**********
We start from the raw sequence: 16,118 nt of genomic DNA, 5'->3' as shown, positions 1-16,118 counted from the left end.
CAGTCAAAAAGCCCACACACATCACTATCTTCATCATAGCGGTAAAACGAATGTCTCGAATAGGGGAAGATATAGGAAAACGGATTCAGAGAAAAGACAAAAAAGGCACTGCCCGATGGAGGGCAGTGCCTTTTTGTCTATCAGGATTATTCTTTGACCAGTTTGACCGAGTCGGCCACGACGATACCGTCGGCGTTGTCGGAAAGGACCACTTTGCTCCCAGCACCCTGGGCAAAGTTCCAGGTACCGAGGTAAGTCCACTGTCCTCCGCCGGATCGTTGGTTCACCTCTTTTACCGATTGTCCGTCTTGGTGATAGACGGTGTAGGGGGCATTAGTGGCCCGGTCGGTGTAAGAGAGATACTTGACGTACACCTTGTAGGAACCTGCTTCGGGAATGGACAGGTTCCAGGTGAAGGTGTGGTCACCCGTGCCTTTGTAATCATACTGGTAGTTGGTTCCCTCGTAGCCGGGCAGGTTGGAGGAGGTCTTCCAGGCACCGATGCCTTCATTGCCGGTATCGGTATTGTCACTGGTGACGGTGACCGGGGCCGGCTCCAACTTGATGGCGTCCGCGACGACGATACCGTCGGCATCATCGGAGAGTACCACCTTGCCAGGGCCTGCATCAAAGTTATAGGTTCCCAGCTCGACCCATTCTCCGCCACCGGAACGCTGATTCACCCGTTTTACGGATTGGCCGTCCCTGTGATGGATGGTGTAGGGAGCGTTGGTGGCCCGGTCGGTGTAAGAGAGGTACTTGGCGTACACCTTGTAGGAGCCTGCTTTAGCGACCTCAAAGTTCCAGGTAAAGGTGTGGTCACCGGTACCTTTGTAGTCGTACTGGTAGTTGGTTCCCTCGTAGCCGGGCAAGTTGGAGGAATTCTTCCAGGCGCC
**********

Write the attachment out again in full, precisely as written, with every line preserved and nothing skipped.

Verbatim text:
We start from the raw sequence: 16,118 nt of genomic DNA, 5'->3' as shown, positions 1-16,118 counted from the left end.
CAGTCAAAAAGCCCACACACATCACTATCTTCATCATAGCGGTAAAACGAATGTCTCGAATAGGGGAAGATATAGGAAAACGGATTCAGAGAAAAGACAAAAAAGGCACTGCCCGATGGAGGGCAGTGCCTTTTTGTCTATCAGGATTATTCTTTGACCAGTTTGACCGAGTCGGCCACGACGATACCGTCGGCGTTGTCGGAAAGGACCACTTTGCTCCCAGCACCCTGGGCAAAGTTCCAGGTACCGAGGTAAGTCCACTGTCCTCCGCCGGATCGTTGGTTCACCTCTTTTACCGATTGTCCGTCTTGGTGATAGACGGTGTAGGGGGCATTAGTGGCCCGGTCGGTGTAAGAGAGATACTTGACGTACACCTTGTAGGAACCTGCTTCGGGAATGGACAGGTTCCAGGTGAAGGTGTGGTCACCCGTGCCTTTGTAATCATACTGGTAGTTGGTTCCCTCGTAGCCGGGCAGGTTGGAGGAGGTCTTCCAGGCACCGATGCCTTCATTGCCGGTATCGGTATTGTCACTGGTGACGGTGACCGGGGCCGGCTCCAACTTGATGGCGTCCGCGACGACGATACCGTCGGCATCATCGGAGAGTACCACCTTGCCAGGGCCTGCATCAAAGTTATAGGTTCCCAGCTCGACCCATTCTCCGCCACCGGAACGCTGATTCACCCGTTTTACGGATTGGCCGTCCCTGTGATGGATGGTGTAGGGAGCGTTGGTGGCCCGGTCGGTGTAAGAGAGGTACTTGGCGTACACCTTGTAGGAGCCTGCTTTAGCGACCTCAAAGTTCCAGGTAAAGGTGTGGTCACCGGTACCTTTGTAGTCGTACTGGTAGTTGGTTCCCTCGTAGCCGGGCAAGTTGGAGGAATTCTTCCAGGCGCC